Robert J. Fedor, Esq., L.L.C.

Advice on how to effectively communicate with the IRS

Given the agency's reputation for being the epitome of an inflexible bureaucratic institution, it's no wonder that many Americans dread dealing with the IRS. However, throughout the course of one's life, it's very likely that an individual will at some point be forced to deal more intimately with the IRS.

Whether it be a letter requesting certain information or a full-blown IRS audit, complying with IRS requests can be both intimidating and frustrating and can leave an individual feeling powerless. However, as we noted in our last post, every taxpayer has rights and the following advice can help taxpayers who are dealing with the IRS feel more informed and empowered.

While most individuals who face an IRS audit likely have more than few choice words to describe their sentiment about the situation, it's best to set a positive and cooperative tone. IRS agents are well aware of the fact that no one likes dealing with the IRS, but he or she is simply trying to do their job and any way you can help expedite or make the process easier will benefit everyone involved.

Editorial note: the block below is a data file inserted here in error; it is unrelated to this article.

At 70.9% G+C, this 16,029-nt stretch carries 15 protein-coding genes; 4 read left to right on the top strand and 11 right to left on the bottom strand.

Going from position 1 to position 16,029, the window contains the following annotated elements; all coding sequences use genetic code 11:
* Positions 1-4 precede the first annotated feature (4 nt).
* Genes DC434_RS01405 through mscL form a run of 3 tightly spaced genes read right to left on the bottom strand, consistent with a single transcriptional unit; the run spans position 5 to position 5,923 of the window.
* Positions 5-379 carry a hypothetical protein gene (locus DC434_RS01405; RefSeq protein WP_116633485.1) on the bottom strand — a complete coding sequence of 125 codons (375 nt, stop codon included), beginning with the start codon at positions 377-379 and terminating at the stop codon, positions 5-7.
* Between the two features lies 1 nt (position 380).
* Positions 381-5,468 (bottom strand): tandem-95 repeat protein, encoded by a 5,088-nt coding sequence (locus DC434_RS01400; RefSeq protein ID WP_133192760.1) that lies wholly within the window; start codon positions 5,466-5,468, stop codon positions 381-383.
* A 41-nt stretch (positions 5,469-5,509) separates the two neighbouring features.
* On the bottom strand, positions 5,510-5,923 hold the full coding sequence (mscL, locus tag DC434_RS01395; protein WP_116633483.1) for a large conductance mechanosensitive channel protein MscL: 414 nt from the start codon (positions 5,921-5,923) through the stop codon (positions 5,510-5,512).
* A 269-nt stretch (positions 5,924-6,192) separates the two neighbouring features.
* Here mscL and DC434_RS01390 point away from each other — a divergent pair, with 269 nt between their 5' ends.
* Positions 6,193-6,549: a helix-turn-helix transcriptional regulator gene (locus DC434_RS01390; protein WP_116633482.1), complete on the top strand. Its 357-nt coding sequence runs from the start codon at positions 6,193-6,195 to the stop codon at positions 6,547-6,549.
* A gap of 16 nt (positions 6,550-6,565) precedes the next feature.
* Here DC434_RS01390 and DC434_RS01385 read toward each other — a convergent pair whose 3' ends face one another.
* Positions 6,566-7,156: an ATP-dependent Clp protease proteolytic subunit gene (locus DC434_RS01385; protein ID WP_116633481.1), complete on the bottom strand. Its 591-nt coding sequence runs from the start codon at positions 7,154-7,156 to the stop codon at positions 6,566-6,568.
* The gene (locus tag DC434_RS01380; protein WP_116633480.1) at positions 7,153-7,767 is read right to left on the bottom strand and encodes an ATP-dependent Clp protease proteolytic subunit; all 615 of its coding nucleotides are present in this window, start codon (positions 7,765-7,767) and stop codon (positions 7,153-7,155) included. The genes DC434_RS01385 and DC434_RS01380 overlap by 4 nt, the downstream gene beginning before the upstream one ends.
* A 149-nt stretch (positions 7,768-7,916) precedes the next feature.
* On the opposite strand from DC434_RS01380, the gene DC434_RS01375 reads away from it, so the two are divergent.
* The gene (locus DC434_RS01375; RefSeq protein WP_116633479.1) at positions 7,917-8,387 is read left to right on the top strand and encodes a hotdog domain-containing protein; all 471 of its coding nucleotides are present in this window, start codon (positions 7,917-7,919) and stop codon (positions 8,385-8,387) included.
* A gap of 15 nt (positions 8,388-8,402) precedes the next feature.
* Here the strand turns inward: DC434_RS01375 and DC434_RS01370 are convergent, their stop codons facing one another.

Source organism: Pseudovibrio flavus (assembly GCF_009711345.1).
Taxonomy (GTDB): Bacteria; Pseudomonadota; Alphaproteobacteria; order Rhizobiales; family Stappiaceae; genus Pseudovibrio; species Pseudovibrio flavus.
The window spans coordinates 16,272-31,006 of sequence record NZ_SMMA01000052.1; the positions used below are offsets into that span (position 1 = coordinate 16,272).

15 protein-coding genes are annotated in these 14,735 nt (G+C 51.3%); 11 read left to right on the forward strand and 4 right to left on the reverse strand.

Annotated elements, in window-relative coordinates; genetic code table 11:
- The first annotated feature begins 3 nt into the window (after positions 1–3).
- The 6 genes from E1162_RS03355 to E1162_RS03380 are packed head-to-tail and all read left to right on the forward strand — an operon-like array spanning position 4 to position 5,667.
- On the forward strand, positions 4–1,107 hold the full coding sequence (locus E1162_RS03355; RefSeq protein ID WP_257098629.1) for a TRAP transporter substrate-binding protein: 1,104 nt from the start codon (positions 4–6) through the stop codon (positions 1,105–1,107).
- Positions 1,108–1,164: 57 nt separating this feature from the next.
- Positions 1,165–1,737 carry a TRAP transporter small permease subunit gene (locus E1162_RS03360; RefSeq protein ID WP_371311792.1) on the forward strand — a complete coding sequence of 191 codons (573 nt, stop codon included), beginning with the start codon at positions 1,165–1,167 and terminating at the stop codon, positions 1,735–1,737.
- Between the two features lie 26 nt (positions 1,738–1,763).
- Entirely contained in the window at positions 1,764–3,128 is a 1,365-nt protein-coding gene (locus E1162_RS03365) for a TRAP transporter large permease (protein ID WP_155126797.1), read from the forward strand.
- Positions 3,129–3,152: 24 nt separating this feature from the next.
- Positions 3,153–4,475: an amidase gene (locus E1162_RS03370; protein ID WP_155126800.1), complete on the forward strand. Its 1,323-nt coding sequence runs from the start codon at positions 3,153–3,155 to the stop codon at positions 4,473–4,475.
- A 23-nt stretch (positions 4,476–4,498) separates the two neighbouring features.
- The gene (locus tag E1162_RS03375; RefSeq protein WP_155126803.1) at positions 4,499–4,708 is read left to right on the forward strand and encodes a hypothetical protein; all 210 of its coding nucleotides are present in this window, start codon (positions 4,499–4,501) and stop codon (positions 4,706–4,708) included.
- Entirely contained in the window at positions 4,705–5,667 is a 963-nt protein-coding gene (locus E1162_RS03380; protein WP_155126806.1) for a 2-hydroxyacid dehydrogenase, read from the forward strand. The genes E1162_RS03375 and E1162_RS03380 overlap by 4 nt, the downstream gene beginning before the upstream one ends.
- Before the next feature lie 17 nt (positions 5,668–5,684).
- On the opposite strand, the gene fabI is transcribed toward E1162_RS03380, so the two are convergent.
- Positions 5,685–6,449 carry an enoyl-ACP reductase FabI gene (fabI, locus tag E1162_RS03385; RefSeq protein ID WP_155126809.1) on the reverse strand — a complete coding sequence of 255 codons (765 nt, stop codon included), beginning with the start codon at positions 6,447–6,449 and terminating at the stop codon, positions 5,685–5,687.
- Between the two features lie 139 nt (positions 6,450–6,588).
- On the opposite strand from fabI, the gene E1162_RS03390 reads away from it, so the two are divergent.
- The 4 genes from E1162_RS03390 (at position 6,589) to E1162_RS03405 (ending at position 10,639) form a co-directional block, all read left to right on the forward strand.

While individuals are advised to be cooperative with the IRS, no one should feel bullied or disrespected when attempting to do so. If the tone of a conversation is demeaning or disrespectful towards a taxpayer, that individual has every right to request to speak with a manager and lodge a complaint.

Likewise, there's a difference between being cooperative and over sharing. Taxpayers are advised to only provide answers to questions that are posed and to keep answers brief and to the point. Even seemingly mundane details about one's personal life can potentially trigger additional questions and requests for information.

Also, while an individual may be eager to comply with IRS requests, it's important to only agree to realistic terms. If a re-payment amount isn't feasible, request a longer payment period or attempt to negotiate the amount owed.

They say much of life is dictated by an individual's attitude and approach. This mantra certainly applies when dealing with the IRS as being positive and cooperative goes a long way. However, that's not to say the IRS will overlook or forgive the actions of an individual who failed to pay or attempted to evade paying taxes.

In our next post, we'll continue to provide advice and tips about dealing with the IRS.

Source: Sonoma Valley Sun, "7 tips for negotiating with the IRS," Bonnie Lee, May 28, 2014

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